Property prices rise fastest in these countries

Where do property prices rise fastest?

Dubai: For people with limited incomes, the real estate market in Dubai can be out of reach.  After all, it is where a flat or a villa in a posh neighbourhood could cost more than a low-wage earner’s lifetime of savings

However, for those who are flush with cash, the property market may not be one of the costliest at the moment.

A new report indicates that judging by the pace of house price increases posted by prime properties around the world, housing costs in town aren’t something to despair about. In fact, among the 55 locations monitored by the Knight Frank Global House Price Index, Turkey is now one of the markets to reckon with.

Property prices in Turkey went up by 18 per cent in 2015, as more investors increasingly looked to the country’s realty as a “safe haven”. Prices also went up almost as fast in places like New Zealand (up 14.2 per cent), Sweden (12.3 per cent), Australia (10.7 per cent) and Luxembourg (9.2 per cent).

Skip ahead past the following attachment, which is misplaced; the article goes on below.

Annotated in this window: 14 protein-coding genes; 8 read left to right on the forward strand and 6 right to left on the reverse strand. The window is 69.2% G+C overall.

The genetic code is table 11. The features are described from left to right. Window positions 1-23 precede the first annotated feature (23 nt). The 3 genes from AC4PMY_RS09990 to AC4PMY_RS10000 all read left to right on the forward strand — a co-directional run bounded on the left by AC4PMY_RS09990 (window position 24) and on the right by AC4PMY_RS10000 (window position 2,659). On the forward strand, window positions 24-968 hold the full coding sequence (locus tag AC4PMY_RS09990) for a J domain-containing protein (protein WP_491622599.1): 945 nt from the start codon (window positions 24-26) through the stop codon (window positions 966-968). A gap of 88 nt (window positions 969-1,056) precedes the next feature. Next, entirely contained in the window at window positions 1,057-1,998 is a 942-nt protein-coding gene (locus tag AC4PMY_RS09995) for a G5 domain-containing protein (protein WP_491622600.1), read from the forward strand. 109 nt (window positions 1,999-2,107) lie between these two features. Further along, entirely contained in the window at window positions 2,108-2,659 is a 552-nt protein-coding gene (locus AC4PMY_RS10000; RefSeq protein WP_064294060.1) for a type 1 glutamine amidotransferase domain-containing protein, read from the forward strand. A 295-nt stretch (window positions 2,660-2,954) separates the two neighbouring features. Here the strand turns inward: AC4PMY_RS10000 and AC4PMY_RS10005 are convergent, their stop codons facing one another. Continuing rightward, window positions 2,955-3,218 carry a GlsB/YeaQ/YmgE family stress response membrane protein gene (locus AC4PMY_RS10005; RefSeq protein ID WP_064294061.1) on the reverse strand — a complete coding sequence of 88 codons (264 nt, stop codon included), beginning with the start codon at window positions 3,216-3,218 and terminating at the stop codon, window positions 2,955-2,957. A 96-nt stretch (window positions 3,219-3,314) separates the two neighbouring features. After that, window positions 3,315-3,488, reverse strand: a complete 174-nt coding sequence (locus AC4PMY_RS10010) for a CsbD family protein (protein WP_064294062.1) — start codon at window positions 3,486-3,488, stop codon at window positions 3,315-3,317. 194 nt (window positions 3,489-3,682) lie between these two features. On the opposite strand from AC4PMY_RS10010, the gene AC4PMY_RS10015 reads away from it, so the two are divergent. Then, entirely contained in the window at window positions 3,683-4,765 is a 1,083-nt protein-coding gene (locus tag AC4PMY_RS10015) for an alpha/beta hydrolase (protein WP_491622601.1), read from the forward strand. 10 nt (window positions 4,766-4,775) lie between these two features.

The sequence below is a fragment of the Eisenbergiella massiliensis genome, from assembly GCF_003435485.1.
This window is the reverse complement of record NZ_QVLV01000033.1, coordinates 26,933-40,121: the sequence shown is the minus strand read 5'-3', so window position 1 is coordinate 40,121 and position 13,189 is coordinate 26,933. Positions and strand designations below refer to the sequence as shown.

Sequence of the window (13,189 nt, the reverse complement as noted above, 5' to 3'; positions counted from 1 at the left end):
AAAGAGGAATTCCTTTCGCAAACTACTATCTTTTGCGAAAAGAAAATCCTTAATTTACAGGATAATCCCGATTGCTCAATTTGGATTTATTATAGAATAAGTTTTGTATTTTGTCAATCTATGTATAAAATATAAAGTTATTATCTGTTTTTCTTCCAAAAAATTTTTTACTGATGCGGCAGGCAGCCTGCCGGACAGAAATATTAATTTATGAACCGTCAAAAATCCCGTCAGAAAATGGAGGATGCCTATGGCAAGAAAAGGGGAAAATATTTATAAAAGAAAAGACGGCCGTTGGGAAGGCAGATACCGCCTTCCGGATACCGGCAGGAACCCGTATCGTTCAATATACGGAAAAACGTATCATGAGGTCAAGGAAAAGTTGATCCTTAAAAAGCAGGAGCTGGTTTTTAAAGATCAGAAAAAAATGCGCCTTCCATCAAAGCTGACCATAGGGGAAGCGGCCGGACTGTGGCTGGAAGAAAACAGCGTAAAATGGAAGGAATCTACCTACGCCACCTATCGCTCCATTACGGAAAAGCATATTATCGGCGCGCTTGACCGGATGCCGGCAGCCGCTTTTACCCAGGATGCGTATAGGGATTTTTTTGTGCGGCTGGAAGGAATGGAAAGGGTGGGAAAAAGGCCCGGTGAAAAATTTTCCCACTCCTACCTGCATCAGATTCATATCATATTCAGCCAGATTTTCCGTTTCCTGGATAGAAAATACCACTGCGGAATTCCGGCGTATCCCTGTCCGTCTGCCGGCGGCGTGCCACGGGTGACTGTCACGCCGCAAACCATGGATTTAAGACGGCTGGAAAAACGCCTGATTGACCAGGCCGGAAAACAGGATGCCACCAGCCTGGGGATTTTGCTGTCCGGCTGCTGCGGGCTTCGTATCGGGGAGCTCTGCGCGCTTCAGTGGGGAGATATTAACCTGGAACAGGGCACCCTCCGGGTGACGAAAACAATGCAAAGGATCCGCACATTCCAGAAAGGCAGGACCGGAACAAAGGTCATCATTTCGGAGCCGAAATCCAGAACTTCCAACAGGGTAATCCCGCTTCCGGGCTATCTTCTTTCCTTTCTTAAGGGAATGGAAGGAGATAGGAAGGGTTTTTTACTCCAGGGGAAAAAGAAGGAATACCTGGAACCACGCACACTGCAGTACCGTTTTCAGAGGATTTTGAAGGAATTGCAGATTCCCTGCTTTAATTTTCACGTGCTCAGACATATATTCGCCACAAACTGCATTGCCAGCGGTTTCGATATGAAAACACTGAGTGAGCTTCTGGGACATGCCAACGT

In contrast, sales prices in Dubai dropped by 11 per cent following a rapid rise between 2012 and 2014. According to Jones Lang La Salle in January, it looks like the market has stabilised after cooling down last year.

Dubai used to rank highly on the house price index, taking the 39th spot in the fourth quarter of 2014, ahead of Switzerland, Japan, France, Singapore and Spain.  Dubai’s rate of property price decline for 2015 could be comparable to Ukraine and Greece, where rates fell by 12 per cent and 5 per cent, respectively.

There have been mixed reports about the state of Dubai’s property market. According to a recent report by consultancy firm ValuStrat prices are showing signs of possible bottoming-out. As of February 2016, prices for villas and flats did not post “significant change” in prices.

Reidin’s Residential Property Sales Price Index, however, posted a 4.3-point decline, which represents a 1.65 per cent decrease in February 2016. Apartment sales prices dropped 9.6 per cent year-on-year, while villa rates dropped 11.5 per cent.

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